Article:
fidelity, allegiance, fealty, loyalty, devotion, piety mean faithfulness to something to which one is bound by pledge or duty. fidelity implies strict and continuing faithfulness to an obligation, trust, or duty.
marital fidelityallegiance suggests an adherence like that of citizens to their country.
pledging allegiancefealty implies a fidelity acknowledged by the individual and as compelling as a sworn vow.
fealty to the truthloyalty implies a faithfulness that is steadfast in the face of any temptation to renounce, desert, or betray.
valued the loyalty of his friends devotion stresses zeal and service amounting to self-dedication.
a painter's devotion to her art piety stresses fidelity to obligations regarded as natural and fundamental.
The Complicated Uses of Pious
Pious has a bit of an image problem. From the beginning of its use in the 15th century this Latin descendant has been used to describe those who are simply very religious—that is, who are deeply devoted to their religion—but it has for centuries also described those who make a show of their religiousness and use it to assert their superiority. We see both in literature:
She sent for a minister, too, a serious, pious, good man, and applied herself with such earnestness, by his assistance, to the work of a sincere repentance, that I believe, and so did the minister too, that she was a true penitent…. — Daniel Defoe, Moll Flanders, 1722
There are a thousand hacking at the branches of evil to one who is striking at the root, and it may be that he who bestows the largest amount of time and money on the needy is doing the most by his mode of life to produce that misery which he strives in vain to relieve. It is the pious slave-breeder devoting the proceeds of every tenth slave to buy a Sunday's liberty for the rest. — Henry David Thoreau, Walden, 1854
Over the years other meanings have developed too. Pious can be used positively to describe those who are dutiful or virtuous, or things that are worthy. And it can be used negatively to describe hypocrisy. It is also used neutrally to distinguish what is religious from what is nonreligious in content, as in this humorous excerpt from Emily Brontë's 1847 Wuthering Heights:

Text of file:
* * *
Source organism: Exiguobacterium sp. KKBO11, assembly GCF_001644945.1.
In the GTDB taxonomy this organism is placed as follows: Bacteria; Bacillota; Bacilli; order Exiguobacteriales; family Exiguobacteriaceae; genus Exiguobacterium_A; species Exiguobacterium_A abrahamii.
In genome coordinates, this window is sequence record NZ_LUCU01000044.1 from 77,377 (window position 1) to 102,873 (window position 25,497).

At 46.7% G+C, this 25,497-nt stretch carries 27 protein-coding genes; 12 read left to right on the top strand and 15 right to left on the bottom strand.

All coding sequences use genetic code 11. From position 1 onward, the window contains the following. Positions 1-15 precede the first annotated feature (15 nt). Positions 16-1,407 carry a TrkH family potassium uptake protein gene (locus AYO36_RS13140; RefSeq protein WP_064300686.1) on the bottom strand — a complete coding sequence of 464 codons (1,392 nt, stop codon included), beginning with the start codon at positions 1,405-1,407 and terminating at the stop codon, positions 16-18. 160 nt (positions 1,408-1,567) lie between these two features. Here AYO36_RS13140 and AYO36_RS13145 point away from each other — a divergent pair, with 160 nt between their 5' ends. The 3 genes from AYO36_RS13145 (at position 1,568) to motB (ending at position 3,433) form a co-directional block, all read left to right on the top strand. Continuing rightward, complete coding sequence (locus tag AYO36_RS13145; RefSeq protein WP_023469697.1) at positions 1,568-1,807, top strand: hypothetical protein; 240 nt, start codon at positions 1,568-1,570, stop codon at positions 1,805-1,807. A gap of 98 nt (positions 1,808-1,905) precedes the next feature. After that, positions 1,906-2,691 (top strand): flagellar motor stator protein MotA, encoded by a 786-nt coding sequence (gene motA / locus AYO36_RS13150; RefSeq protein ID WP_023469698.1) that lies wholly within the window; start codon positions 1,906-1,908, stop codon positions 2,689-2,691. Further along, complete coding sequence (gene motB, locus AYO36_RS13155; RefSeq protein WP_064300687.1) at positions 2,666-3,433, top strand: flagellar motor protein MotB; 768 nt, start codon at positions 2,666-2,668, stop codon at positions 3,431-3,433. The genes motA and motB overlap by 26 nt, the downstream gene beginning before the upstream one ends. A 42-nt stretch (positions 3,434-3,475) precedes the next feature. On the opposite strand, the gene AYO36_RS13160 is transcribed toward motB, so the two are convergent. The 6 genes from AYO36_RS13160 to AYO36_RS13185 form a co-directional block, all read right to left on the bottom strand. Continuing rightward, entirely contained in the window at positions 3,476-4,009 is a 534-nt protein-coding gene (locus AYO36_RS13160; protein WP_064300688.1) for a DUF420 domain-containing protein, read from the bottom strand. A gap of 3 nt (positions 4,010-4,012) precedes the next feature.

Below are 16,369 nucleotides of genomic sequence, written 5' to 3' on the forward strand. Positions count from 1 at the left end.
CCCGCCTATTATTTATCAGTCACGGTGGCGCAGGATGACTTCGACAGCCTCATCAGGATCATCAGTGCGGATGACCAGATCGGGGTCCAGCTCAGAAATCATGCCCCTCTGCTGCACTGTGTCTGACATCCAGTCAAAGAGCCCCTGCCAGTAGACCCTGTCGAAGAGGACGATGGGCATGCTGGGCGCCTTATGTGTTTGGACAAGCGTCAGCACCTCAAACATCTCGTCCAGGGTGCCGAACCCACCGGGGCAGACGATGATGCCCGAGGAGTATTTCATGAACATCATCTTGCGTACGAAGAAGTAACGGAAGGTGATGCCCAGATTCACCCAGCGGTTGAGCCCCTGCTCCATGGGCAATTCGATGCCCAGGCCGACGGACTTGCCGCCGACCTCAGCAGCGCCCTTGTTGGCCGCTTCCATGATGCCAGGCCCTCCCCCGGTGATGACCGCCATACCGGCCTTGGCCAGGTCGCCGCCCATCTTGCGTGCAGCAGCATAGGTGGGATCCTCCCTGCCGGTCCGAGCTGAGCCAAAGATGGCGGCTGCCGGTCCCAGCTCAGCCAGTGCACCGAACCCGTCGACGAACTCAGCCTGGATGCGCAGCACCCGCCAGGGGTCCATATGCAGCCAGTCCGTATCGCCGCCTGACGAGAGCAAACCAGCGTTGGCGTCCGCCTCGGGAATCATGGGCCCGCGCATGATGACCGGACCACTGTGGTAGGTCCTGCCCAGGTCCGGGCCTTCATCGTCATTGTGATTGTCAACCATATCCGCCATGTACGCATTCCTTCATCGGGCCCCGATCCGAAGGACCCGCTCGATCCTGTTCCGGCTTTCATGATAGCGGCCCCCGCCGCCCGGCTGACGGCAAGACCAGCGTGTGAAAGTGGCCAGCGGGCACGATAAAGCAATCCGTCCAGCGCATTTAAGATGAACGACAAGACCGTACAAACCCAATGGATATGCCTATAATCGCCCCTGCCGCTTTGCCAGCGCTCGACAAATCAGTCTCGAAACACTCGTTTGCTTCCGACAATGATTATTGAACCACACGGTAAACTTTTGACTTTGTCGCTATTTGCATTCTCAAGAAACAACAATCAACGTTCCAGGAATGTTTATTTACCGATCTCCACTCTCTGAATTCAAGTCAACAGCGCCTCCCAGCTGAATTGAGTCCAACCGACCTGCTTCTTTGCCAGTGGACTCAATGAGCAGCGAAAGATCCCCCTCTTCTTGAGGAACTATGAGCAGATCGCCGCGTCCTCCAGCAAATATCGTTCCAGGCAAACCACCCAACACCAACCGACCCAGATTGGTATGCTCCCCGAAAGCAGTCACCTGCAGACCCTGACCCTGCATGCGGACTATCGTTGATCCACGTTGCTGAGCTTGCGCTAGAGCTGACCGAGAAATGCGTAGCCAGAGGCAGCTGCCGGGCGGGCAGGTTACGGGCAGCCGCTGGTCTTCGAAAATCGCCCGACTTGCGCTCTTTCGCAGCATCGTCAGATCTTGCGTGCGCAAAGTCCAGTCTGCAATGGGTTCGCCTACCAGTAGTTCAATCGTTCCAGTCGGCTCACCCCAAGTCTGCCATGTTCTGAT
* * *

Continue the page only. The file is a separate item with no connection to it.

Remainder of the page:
Joseph was an elderly, nay, an old man—very old, perhaps, though hale and sinewy. "The Lord help us!" he soliloquized in an undertone of peevish displeasure, while relieving me of my horse, looking, meantime, in my face so sourly that I charitably conjectured he must have need of divine aid to digest his dinner, and his pious ejaculation had no reference to my unexpected advent.
Because the word is about religion and religiousness, many associate pious with the Bible. It is, however, wholly absent from many translations of the Bible, probably because of its ambiguous meaning. Pious is, though, included in The New Revised Standard Version and the paraphrasing Living Bible, among a number of others:
The blessing of the Lord is the reward of the pious, and quickly God causes his blessing to flourish. — Sirach 11:22, New Revised Standard Version
You try to look like saintly men, but underneath those pious robes of yours are hearts besmirched with every sort of hypocrisy and sin. — Matthew 23:28, The Living Bible
Piety, which most often refers to simple religious devotion, doesn't have the same problem, and is more widely used in biblical translations.
Examples of piety in a Sentence
He was admired for his extreme piety.
her piety is quiet but profound
Recent Examples on the WebWith his white turban and dense, gray beard, his forehead marked by the bruising prized by some Muslims as denoting piety from frequent prayer, Dr. Zawahri had little of bin Laden’s charisma and none of his access to fabled family wealth.
Alan Cowell, BostonGlobe.com, 2 Aug. 2022 With his white turban and dense, gray beard, his forehead marked by the bruising prized by some Muslims as denoting piety from frequent prayer, al-Zawahri had little of Bin Laden’s charisma and none of his access to fabled family wealth.
New York Times, 1 Aug. 2022 To find answers means more truth, less filial piety, and God knows how much more time.
Vinson Cunningham, The New Yorker, 30 May 2022 Erasing the line separating piety from politics is a key characteristic of White Christian nationalism.
John Blake, CNN, 24 July 2022 An entrenched habit of what must be called piety in the treatment of England by American historians obscures the context within which the determined non-conformity of the Puritans might be understood.
Marilynne Robinson, Harper’s Magazine , 20 July 2022 But, for the court’s majority, all that really happened when Kennedy knelt was that an individual freely chose to follow his conscience, performing an essentially individual and thus private act of piety.
Charles Mccrary, The New Republic, 5 July 2022 Liberals now must unmask, for politically salient and popular audiences, Alito’s hollow pretense of originalist and textualist piety.
Simon Lazarus, The New Republic, 20 June 2022 Scholars would argue it’s because the seemingly paradoxical values of the Catholic sisterhood—power and piety, strength and femininity—are as urgent and confusing now as ever.
ELLE, 3 June 2022 See More
These example sentences are selected automatically from various online news sources to reflect current usage of the word 'piety.' Views expressed in the examples do not represent the opinion of Merriam-Webster or its editors. Send us feedback.